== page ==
INTERVIEW: Bianca Hébert

by julie.brown on Mai 8, 2016 - 8:57pm

The following is an interview between the author, Julie Brown, and Bianca Hébert, the chair of the youth group of Rosemount Bible Church. The interview was conducted on April 29th, 2016.

The article that these interviews were conducted for can be found here.


BROWN: How long have you been involved with RBC (Rosemount Bible Church) on a leadership level?

HÉBERT: I’ve been a leader for four years, at RBC. When I started I was just coordinating the youth group, taking care of booking activities. And then I became the leader of a small group, doing weekly activities with them, and now I am the chair of the whole thing.

BROWN: Nice. What kind of environment does the church strive to create, in your opinion?

HÉBERT: I think we want to be as welcoming as possible, and as warm and open to anyone who comes, so that if you come to church, there’s a bunch of different people that can really fit. So it’s not like everyone’s the same, but really we look for differences and embrace them.

BROWN: How do you think the church accomplishes that? What kind of stuff have you implemented?

HÉBERT: I think it tries a lot to do a good variety of things. We basically had a blood drive for the community, sometimes we have corn boils, but then we have day care programs with conferences for parents, we’ve also had a dental service. Our church is located in a place that’s really not as rich – so the opposite of that – so that’s why we have all these things to really reach out to the community in ways that aren’t necessarily Christian. You know, everyone needs to go to the dentist, so we did that. So this is how we get a variety of people to get connected with the church.

BROWN: What importance does the church place on community? Or how has RBC made community an important aspect of its foundation?

HÉBERT: We’re trying to reach out to the community. So, we really tried to have the space rented for the people there, and this is how we bridge what we do on a Sunday to activities there as well.

BROWN: So, wait, you don’t rent the church, do you?

HÉBERT: We don’t rent the church, but we rent the space and then we use people from the church to sort of volunteer in it. For example, we’re in contact with the CLSC and they have conferences on like, how to feed well your child, and all the moms will come and we’ll offer daycare services in the church, and they’ll get to know us through that.

BROWN: You answered a bit how the church has been involved in the community; has the church done any, like, volunteering, or been involved with volunteer organizations? You mentioned the blood drive, I think.

HÉBERT: Yeah. I think, sometimes, we go to other non-profit organizations to do volunteer work there; for example, Share the Warmth, or World Vision, Welcome Home Mission, things like that. But mostly, yeah, it’s really being in contact with other organizations in terms of space rentals… And that’s how we do it.

BROWN: Has the youth done any stuff like just the youth group?

HÉBERT: Yup. So, once a year we try to have this focus activity on [that] theme. So, for example, last year what we did is we made baskets for Mother’s Day. And they were food baskets. There are a lot of families in the neighbourhood, and we made baskets for the moms because most of them are single moms, and there was food, and it was just a really nice thing for mother’s day, to do something useful.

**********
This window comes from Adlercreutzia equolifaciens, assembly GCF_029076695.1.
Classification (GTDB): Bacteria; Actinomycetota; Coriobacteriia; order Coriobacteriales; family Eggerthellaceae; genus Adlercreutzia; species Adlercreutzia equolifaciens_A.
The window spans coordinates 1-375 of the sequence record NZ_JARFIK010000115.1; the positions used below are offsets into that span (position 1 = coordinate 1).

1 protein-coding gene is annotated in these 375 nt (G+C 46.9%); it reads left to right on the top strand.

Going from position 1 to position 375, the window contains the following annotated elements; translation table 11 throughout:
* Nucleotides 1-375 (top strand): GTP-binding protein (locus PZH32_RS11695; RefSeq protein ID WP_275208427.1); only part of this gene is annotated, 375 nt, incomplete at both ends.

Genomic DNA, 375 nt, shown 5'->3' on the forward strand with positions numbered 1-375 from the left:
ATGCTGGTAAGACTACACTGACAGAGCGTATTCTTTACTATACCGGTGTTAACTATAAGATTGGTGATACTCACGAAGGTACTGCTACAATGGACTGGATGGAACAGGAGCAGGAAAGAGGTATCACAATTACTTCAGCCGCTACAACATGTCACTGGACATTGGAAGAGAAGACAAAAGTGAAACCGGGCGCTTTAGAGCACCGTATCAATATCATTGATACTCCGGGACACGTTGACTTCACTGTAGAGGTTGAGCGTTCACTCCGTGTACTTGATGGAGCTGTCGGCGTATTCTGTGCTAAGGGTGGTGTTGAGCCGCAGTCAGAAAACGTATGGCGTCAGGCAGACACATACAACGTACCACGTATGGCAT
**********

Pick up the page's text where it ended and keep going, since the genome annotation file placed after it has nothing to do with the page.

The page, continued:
BROWN: That’s so nice. So, you got together like on a Friday night…

HÉBERT: Yeah. Exactly, that was our activity for Friday night, we encouraged the youth to bring food, so non-perishables, and we came and organized it on tables, and then we had a chain of things going on. I can’t think of anything else that we did, but we did cleaning, like as a youth group, we’d go somewhere and paint fences – we haven’t done that in a really long time, but that’s something we want to do later. It depends on the size of the group too. We used to have trips to Jamaica, where the funds that we fundraised was that people would pay us to do chores around the house, so that was cool, like mow the lawn for the summer or something. And so, that’s something that we did as a youth group.

BROWN: What was the trip to Jamaica?

HÉBERT: It was a humanitarian trip. I didn’t go, but it was mostly going there, going to different churches, and helping out. Building, mostly painting, or sweeping, cleaning the facilities, and going to orphanages. Just, being encouraging.

BROWN: That’s very nice. So, I have one last question. How have you personally felt the importance of support and togetherness in RBC? How do you see these values demonstrated in the church community?

HÉBERT: I think RBC is like a family. We have youth every Friday, and it’s great, but then we see each other at camp, and then we see each other at Bible studies during the week, or for fun at school during the week. And it’s super important because there are lots of Christians sort of scattered around, but then you come together, you really have something in common, and you really need to have those bonds strengthen to survive.

Hébert went on to mention that one of the biggest problems at RBC was the language barrier. Though the church service is in English, it is situated in a mostly francophone neighbourhood. “Just the people who volunteer there have to speak French, or communicate in other ways. [And that’s fine], but then, inviting them to RBC Sunday mornings is an issue.”


About the author

Julie Brown is a Digital Imaging and Studio Arts student at Champlain College. She is very interested in matters concerning culture and the arts, as well as youth matters, technology and social activism.